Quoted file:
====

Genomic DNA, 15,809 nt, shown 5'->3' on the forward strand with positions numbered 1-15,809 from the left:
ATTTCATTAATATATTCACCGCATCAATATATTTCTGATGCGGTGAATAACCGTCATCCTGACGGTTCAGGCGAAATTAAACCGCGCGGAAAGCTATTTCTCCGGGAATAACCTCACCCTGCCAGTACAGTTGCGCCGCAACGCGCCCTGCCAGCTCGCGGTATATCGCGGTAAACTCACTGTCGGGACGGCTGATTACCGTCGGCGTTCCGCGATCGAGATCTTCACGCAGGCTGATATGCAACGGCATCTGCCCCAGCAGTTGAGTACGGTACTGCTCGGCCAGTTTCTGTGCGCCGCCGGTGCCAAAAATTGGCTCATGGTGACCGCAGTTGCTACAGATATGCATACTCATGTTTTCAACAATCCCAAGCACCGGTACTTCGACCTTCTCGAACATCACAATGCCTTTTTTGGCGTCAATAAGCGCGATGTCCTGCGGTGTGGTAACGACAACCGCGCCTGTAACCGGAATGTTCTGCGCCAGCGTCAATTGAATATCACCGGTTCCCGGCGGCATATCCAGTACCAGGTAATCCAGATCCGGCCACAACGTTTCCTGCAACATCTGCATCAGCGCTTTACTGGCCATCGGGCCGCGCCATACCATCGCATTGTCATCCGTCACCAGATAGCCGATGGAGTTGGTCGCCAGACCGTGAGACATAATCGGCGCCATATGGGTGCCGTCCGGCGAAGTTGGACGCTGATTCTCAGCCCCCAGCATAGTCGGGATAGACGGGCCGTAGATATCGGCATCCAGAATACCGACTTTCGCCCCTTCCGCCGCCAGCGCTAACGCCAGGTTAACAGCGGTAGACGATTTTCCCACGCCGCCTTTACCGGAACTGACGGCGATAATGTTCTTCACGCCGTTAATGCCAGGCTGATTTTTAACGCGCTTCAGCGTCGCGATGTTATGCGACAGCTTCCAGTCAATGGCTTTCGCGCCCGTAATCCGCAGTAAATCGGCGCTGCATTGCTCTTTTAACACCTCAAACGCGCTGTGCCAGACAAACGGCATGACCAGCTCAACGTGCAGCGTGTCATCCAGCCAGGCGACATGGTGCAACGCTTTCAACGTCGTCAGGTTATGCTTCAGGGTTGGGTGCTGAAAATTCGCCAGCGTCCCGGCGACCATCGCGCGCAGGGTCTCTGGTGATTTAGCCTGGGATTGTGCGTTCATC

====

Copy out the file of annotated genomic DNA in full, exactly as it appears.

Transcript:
Genomic DNA, 15,809 nt, shown 5'->3' on the forward strand with positions numbered 1-15,809 from the left:
ATTTCATTAATATATTCACCGCATCAATATATTTCTGATGCGGTGAATAACCGTCATCCTGACGGTTCAGGCGAAATTAAACCGCGCGGAAAGCTATTTCTCCGGGAATAACCTCACCCTGCCAGTACAGTTGCGCCGCAACGCGCCCTGCCAGCTCGCGGTATATCGCGGTAAACTCACTGTCGGGACGGCTGATTACCGTCGGCGTTCCGCGATCGAGATCTTCACGCAGGCTGATATGCAACGGCATCTGCCCCAGCAGTTGAGTACGGTACTGCTCGGCCAGTTTCTGTGCGCCGCCGGTGCCAAAAATTGGCTCATGGTGACCGCAGTTGCTACAGATATGCATACTCATGTTTTCAACAATCCCAAGCACCGGTACTTCGACCTTCTCGAACATCACAATGCCTTTTTTGGCGTCAATAAGCGCGATGTCCTGCGGTGTGGTAACGACAACCGCGCCTGTAACCGGAATGTTCTGCGCCAGCGTCAATTGAATATCACCGGTTCCCGGCGGCATATCCAGTACCAGGTAATCCAGATCCGGCCACAACGTTTCCTGCAACATCTGCATCAGCGCTTTACTGGCCATCGGGCCGCGCCATACCATCGCATTGTCATCCGTCACCAGATAGCCGATGGAGTTGGTCGCCAGACCGTGAGACATAATCGGCGCCATATGGGTGCCGTCCGGCGAAGTTGGACGCTGATTCTCAGCCCCCAGCATAGTCGGGATAGACGGGCCGTAGATATCGGCATCCAGAATACCGACTTTCGCCCCTTCCGCCGCCAGCGCTAACGCCAGGTTAACAGCGGTAGACGATTTTCCCACGCCGCCTTTACCGGAACTGACGGCGATAATGTTCTTCACGCCGTTAATGCCAGGCTGATTTTTAACGCGCTTCAGCGTCGCGATGTTATGCGACAGCTTCCAGTCAATGGCTTTCGCGCCCGTAATCCGCAGTAAATCGGCGCTGCATTGCTCTTTTAACACCTCAAACGCGCTGTGCCAGACAAACGGCATGACCAGCTCAACGTGCAGCGTGTCATCCAGCCAGGCGACATGGTGCAACGCTTTCAACGTCGTCAGGTTATGCTTCAGGGTTGGGTGCTGAAAATTCGCCAGCGTCCCGGCGACCATCGCGCGCAGGGTCTCTGGTGATTTAGCCTGGGATTGTGCGTTCATC